“Useful? Umpf,” Cornelius interrupted him, contemptuously, glancing at his son with a poisonous look that filled Robin with discomfort even before the man returned to focus on him. “I deduce that he is not a magician.”
“No, father,” Lissa intervened after a moment of silence, with a voice even smaller than usual. “He just needs a place to stay.”
“And is my circus an inn that rents rooms to vagrants?” said Cornelius, his voice like the rumble of an angry and disdainful lion; then he turned to his son, without changing his grim expression. “You know, Chrom, I already carry along enough empty and useless bags without magic, like you.”
“I don't think Chrom is useless.”
The look the other young man gave him was not of gratitude, but of pure horror; Lissa held her breath so abruptly that Robin could hear it. As for Cornelius, he stared at him with so much anger in his black eyes, Robin feared he was going to be incinerated on the spot, but he stood firmly on his feet, chin high, despite the fact that his heart was beating wildly.
“What did you say?” the head of the circus hissed, threatening, and Robin realized at once that this was the right time to murmur a humble Nothing, sir, forgive me. But he immediately dismissed that option. He knew he was acting rashly, but he also knew that a bully would not stop him from doing the right thing.
“I said that I don't think Chrom is useless,” he said, trying to control the tremor in his own voice. “He treated me with great kindness, and... altruism is certainly not useless if you are part of a team.”
He was kind of clutching at straws, sure – he had no evidence of what Chrom actually did in the circus. But he had seen people treating him with familiarity and some respect; heck, even Validar hadn't been too arrogant towards him. He must have been liked by everyone, or almost everyone, and that was already a quality that would have been unjust to waste: this, Robin did firmly believe.
Too bad that Cornelius was choosing that moment to give him his first smile – and it was at that point that he realized he had made an irremediable mistake: fierce, cruel, that was the sneer of someone who felt pure hatred.
“Thanks, Robin,” he snarled at him, stressing his name with angry sarcasm. “You've just made my decision even easier.”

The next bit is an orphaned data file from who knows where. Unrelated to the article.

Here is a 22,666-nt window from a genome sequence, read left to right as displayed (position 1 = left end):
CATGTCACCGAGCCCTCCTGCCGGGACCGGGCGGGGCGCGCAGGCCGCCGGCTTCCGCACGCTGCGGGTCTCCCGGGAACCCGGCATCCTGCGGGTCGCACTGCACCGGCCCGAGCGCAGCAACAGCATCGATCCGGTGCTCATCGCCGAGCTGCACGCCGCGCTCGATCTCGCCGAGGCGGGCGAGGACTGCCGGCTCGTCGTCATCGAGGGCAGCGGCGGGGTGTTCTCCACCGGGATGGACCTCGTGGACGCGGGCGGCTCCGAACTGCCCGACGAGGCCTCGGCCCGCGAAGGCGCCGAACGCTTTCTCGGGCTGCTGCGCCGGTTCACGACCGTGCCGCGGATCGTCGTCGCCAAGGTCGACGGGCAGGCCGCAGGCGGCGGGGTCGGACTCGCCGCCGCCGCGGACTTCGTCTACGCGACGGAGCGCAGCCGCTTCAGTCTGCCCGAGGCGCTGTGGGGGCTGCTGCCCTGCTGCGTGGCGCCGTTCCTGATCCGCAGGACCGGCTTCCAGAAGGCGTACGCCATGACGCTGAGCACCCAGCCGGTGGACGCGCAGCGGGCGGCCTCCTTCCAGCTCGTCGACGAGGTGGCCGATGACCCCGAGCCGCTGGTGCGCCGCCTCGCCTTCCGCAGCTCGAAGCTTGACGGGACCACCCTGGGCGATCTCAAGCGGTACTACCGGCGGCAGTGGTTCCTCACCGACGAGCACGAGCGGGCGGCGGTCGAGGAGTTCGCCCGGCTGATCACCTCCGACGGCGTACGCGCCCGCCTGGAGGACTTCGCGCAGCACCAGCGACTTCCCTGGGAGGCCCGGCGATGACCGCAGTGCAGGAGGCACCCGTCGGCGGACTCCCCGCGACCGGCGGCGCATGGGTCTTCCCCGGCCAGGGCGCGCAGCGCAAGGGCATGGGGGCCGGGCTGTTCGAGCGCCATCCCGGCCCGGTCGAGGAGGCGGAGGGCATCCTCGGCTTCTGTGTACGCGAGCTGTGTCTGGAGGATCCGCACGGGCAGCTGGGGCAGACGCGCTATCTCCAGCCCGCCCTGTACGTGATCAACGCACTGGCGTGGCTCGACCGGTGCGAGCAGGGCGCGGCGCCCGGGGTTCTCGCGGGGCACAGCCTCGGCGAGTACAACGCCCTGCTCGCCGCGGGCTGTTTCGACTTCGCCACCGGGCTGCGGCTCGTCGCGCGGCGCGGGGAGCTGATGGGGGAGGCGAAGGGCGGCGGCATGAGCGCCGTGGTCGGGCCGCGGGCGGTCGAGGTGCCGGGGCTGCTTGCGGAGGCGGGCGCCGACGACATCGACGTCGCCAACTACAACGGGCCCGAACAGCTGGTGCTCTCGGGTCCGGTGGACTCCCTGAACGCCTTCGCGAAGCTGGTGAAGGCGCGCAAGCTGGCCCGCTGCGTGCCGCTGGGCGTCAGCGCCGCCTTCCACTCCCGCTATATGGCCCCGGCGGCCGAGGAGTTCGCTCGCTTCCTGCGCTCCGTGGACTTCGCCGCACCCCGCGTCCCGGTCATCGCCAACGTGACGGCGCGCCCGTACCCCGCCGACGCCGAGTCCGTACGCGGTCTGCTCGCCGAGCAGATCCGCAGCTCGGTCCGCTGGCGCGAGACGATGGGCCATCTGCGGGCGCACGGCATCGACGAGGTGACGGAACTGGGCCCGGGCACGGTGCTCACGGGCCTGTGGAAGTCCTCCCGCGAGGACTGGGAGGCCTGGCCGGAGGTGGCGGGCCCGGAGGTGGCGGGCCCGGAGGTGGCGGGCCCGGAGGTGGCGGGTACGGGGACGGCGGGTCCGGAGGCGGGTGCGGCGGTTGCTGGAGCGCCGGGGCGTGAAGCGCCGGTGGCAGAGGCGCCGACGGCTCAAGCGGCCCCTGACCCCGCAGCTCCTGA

He raised his right arm up high, and Robin saw electricity charges start crackling between his fingers. His hair stood on the back of his head.
Chrom and Lissa both had cried out in one voice, but Robin's eyes were attracted for a fraction of a second only by the boy's movement – he tried to jump in front of him. By pure instinct, Robin pushed him away again, just as the sphere of energy detached itself from Cornelius's fingers to be hurled straight at him.
He knew it was over, but his body could not stop himself from trying to protect him: he raised his arms and crossed them in front of his face, and immediately felt the impact on his skin.
It was hot, a net of chills that enveloped him from his wrists to his elbows and then up to his shoulders; it made him jump and his whole organism vibrated with a sensation that he knew to be alien and unknown despite having lived for so little. But he didn't feel even one bit of pain, and it was this detail that made a faint chime ring in the back of his mind. Was he... alive?
Trembling, with incredulous slowness, he lowered his arms and looked at his hands. He gasped when he saw them covered with a spiderweb of electricity that barely stung at his skin. For a moment he wished it to disappear, or at least gather, and those little gold-colored snakes, with his immense bewilderment, obeyed him, crawling over his wrists and rolling into two small, glittering spheres in the center of his palms, before giving one last crackling and fade away with a hiss.